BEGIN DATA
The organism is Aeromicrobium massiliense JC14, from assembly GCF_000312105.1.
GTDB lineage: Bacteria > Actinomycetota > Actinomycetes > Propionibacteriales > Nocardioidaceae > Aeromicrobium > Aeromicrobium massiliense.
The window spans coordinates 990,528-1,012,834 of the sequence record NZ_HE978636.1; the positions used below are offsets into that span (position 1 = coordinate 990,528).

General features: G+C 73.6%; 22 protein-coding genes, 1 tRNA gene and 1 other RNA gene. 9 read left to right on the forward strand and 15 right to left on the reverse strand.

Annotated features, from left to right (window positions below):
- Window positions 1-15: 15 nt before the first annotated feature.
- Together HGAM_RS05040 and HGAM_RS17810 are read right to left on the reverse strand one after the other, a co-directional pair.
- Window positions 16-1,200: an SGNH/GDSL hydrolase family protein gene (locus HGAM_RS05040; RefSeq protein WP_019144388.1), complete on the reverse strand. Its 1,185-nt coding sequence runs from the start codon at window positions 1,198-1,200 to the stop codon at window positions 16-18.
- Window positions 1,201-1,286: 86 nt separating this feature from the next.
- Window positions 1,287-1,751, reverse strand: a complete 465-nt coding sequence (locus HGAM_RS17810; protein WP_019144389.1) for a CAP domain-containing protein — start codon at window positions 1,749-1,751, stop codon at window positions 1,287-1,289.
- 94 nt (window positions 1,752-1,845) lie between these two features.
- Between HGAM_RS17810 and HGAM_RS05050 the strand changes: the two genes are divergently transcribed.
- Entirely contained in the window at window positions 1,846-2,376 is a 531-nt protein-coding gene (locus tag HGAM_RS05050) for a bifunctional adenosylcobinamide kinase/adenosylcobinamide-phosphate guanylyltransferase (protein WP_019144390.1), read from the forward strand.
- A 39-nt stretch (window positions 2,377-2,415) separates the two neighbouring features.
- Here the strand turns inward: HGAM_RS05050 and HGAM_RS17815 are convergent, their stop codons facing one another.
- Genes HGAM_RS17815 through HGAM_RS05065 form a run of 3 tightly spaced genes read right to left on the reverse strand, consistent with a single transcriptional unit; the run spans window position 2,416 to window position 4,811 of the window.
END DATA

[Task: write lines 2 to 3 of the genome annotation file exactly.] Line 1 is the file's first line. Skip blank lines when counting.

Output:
GTDB lineage: Bacteria > Actinomycetota > Actinomycetes > Propionibacteriales > Nocardioidaceae > Aeromicrobium > Aeromicrobium massiliense.
The window spans coordinates 990,528-1,012,834 of the sequence record NZ_HE978636.1; the positions used below are offsets into that span (position 1 = coordinate 990,528).